Speeding the Supply Chain
Accelerating the supply chain. It’s a theme often encountered among logisticians and company executives. There is a relationship between speed and efficiency. There’s also the question of providing customers the level of service they demand.
“For the millennial generation, speed is extremely important,” said Mike Parsley, senior vice president for distribution and logistics at Tailored Brands, a company that own the Jos. A. Bank, Men’s Wearhouse, and Joseph Abboud stores, among others.
The company’s business, as its name suggests, is selling men’s tailored clothing. Most of the product is imported from overseas, including custom-made suits for which customers are measured in stores. Even tailoring for ready-to-wear products involves supply-chain and logistics considerations: besides tailoring in store, the company also operates six national tailoring centers what operate like manufacturing facilities to turn out alterations.
Tailored Brands operates over 1,500 retail stores, 28 company-owned depots, and 225 delivery vehicles. The company employs over 3,000 personnel in its supply chain group.
The company takes a consolidated approach to supply-chain management across its divisions in an effort to promote efficiency, reduce costs, and, above all, accelerate speed to market. The company has an ongoing project to further these goals using data and Teradata technology. Parsley spoke at a Teradata conference earlier this year, as did Scott Collen, a senior business consultant with the tech company.
Tailored Brands’ data problem starts with the fact that it has 22 different systems generating and processing data—everything from order and warehouse management systems, to transportation management, ERP, and various others.
“We didn’t have consolidated information,” said Parsely. “Sometimes a report from one group didn’t match a report from another.”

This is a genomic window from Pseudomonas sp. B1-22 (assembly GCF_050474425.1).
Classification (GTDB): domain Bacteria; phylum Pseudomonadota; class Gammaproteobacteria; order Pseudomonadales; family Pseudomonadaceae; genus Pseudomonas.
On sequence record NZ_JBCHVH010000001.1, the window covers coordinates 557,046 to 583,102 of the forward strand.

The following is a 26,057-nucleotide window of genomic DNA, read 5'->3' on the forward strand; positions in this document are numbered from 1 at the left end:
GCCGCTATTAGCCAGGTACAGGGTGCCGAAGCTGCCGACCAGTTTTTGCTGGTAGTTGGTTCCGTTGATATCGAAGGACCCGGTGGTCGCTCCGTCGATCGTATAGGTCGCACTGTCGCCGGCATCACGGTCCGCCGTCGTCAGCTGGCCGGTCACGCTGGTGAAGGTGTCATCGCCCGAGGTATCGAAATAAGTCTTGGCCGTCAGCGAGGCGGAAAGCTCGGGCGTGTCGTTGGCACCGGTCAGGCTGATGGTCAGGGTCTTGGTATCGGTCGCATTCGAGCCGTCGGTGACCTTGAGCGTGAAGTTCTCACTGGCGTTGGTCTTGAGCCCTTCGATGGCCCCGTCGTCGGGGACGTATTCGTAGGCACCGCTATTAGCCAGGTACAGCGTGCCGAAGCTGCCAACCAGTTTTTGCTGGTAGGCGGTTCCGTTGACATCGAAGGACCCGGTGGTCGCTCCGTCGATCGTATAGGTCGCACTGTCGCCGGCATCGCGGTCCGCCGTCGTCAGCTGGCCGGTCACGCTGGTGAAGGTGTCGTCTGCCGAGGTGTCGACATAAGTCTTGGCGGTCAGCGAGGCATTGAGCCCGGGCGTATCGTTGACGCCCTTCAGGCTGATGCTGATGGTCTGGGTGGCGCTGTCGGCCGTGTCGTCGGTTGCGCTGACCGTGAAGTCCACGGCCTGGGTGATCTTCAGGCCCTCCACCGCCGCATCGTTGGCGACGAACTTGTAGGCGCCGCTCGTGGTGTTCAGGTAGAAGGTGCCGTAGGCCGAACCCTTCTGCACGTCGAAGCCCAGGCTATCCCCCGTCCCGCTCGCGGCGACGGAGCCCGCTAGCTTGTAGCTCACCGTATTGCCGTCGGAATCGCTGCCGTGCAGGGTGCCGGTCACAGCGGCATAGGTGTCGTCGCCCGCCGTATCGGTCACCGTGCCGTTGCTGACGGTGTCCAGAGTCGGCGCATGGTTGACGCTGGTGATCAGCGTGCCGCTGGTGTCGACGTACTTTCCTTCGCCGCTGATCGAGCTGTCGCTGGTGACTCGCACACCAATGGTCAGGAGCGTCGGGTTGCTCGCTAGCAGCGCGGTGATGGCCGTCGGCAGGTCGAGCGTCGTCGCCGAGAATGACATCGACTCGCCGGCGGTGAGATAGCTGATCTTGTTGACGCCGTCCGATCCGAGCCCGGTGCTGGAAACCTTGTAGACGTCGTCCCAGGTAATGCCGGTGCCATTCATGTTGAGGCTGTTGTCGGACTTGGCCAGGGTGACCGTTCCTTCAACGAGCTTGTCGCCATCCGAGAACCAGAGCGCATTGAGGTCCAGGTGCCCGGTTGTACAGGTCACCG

When the company approached Teradata, it came loaded with 19 different key performance indicators and reporting requirements. “We first approached the problem with business focused workshops and divided all the requests into six different functional areas,” said Collen. “We brought business experts to together with representatives of IT.” Some of the 22 systems some came from external providers, so they were included as well.
The workshops focused on discussing the KPIs and quantifying the value of each to organizational goals of inventory visibility and accuracy, supply chain speed, and improved customer service. Then they started to figure out what measurements they really needed to track. That process allowed the 19 KPIs to be whittled down to ten, and those remaining were prioritized. Then it was time to apply technology to business goals.
“We scoped out the project to approach it with agile sprints,” said Collen. “With the work that was already done we knew ahead of time knew what capabilities and data we needed so we were ready to deliver value as quickly as possible.”
The first phase of the project focused on distribution, from the time product arrived at DCs all the way to consumption. The second phase analyzed transportation times and costs.
“We use a regional distribution center concept,” said Parsley. “We want seasonal products to arrive at stores, whether in Houston or in Baltimore, at the same time. Understanding international and domestic transit times was extremely important for that effort. So was the data on how quickly DCs can get product out the door and into the stores.”
Among the results of the effort, Tailored Brands was able to lower DC processing time by over 50 percent in six months. “It was a matter of focusing on the required data each step in the process,” said Parley. “That allowed us to fine tune operations and get product through faster.”
The company also improved DC productivity by three percent. “A lot of this came through visibility of ships at port or product making its way through Customs,” said Parsley. “This enabled us to do better scheduling of labor.” In the first year of the effort, Tailored Brands improved its revenue, by getting product to stores faster, by a cool one-million dollars.
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